Meat and Potatoes Pie is a hearty, one-pie, version of the humble Yooper Pasties; flaky butter crust filled with lean ground beef or venison, diced potatoes, carrots, rutabaga, onion, and various spices. Guaranteed to put a smile on you and fill your belly, today’s Meat and Potatoes Pie recipe is in recognition of Pi Day/Pie Day and is the second installment of Celebrating Food 2017; a group of top bloggers picking one food holiday per month to enjoy together in a virtual party. Please scroll down past the recipe to get a list of the other wonderful pie recipes for Pi Day 2017.
Food memories loom large in my life. So many of my most tangible memories surround food; making it with or for loved ones, eating it with loved ones, talking about it with loved ones. I’m made -in large part- as much by my memories of the the foods I’ve eaten as I am by the actual food itself. My biggest foundation food is the humble Yooper pasty; an Upper Peninsula take on the classic Cornish Pasty.
For the record, I’m talking about PASS-teez; meat and vegetable pies that are a regional specialty of the Upper Peninsula of Michigan and not pay-steez which are a specialty of a Janet Jackson, Madonna, and Lady Gaga’s regions. The number of these made by my Grandma’s hands that I have eaten in my lifetime probably extends to the same number as decimal places in Pi. The thing is, pasties are a little time intensive. You roll out innumerable pie crusts and stuff then crimp each one. They’re truly a labour of love.
I noticed for the first time ever that the hand-written recipe passed to me by my Grandma has an asterisk near the notes about how to stuff the pasties and a little note scrawled at the bottom in tiny script: “…Or you can fill regular pies with them for pasty pies.” In all my life, I had never done this. I decided to make Meat and Potatoes Pie, because in my heart and in my head, I couldn’t call them pasty pies even if they were basically giant versions of pasties; pasties will always be the hand-held, individual servings of my youth.
These Meat and Potatoes Pies, though, have everything I love about pasties minus the extended hands-on preparation time. You still have that flaky butter crust filled nearly to bursting with hearty potatoes, rutabaga, carrots, onion, and lean beef or venison. Since I was already breaking with tradition by making a giant Meat and Potatoes Pie, I went a little crazy and added some fresh thyme to the filling, too. It was a good move.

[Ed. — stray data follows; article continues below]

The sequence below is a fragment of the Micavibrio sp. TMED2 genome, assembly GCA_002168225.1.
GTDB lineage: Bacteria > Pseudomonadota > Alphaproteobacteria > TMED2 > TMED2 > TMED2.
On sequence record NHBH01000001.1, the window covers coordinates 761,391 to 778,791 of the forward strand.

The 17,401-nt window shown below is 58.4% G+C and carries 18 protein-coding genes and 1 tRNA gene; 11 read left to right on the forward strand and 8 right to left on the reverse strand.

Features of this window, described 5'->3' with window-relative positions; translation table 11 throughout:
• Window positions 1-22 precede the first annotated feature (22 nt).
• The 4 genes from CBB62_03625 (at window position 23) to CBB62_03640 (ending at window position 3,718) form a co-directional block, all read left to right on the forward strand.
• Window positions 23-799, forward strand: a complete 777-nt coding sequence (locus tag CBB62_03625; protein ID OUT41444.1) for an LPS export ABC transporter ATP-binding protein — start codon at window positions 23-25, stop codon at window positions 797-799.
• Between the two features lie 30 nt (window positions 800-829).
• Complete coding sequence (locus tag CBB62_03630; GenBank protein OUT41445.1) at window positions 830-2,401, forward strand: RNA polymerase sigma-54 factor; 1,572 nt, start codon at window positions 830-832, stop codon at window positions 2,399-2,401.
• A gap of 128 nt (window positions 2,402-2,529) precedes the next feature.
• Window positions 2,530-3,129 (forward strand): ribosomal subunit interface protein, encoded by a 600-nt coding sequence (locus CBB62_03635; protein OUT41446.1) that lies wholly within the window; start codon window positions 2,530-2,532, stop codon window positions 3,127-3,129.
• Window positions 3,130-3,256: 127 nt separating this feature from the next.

Also a good move was the decision to serve this stick-to-your-ribs Meat and Potatoes Pie with deep, luscious brown gravy. Normally, my family tradition sees us dousing pasties with ketchup. I departed from this a few years ago and tried pasties and beef gravy and loved it. The quick and simple brown gravy served with these Meat and Potatoes Pie, though, comes together quickly while your pie is cooling after baking. Easy as Meat and Potatoes Pie… easier than pi.
- Rutabagas can be intimidating if you’ve never cooked with them (and in some cases if you can) but never fear! I have some tips! Slice a sliver off one end of the rutabaga so that it stands sturdily on your cutting board. Then use your biggest, sharpest knife to lob it in half. If it’s freaking you out too much to try to hold a slippery, wax covered, round and really hard vegetable while trying to cut it, feel free to whack it in half with a hatchet or an axe. Just don’t do it on your kitchen counter! Once you have the brute opened, lay it on the flat side and dismantle it further so your original sphere is in quarters. Take another little bit off the bottom so you can stand the quarters up on their ends and use another sharp knife to remove the peel from the sides. Voila. The scary little bugger has been reduced to workable vegetable.
- You can use whichever pie crust you like best, but for the most authentic experience, use the one here. If you’re morally opposed to or terrified of making your own pie crust, you can certainly use a refrigerated, pre-made pie crust. Understand, though, that a Meat and Potatoes Pie has similar requirements to a pasty; it does best with a sturdy but flaky crust. You may find a refrigerated, pre-made pie crust has trouble making it into nice, tidy slices. That’s okay, just be aware.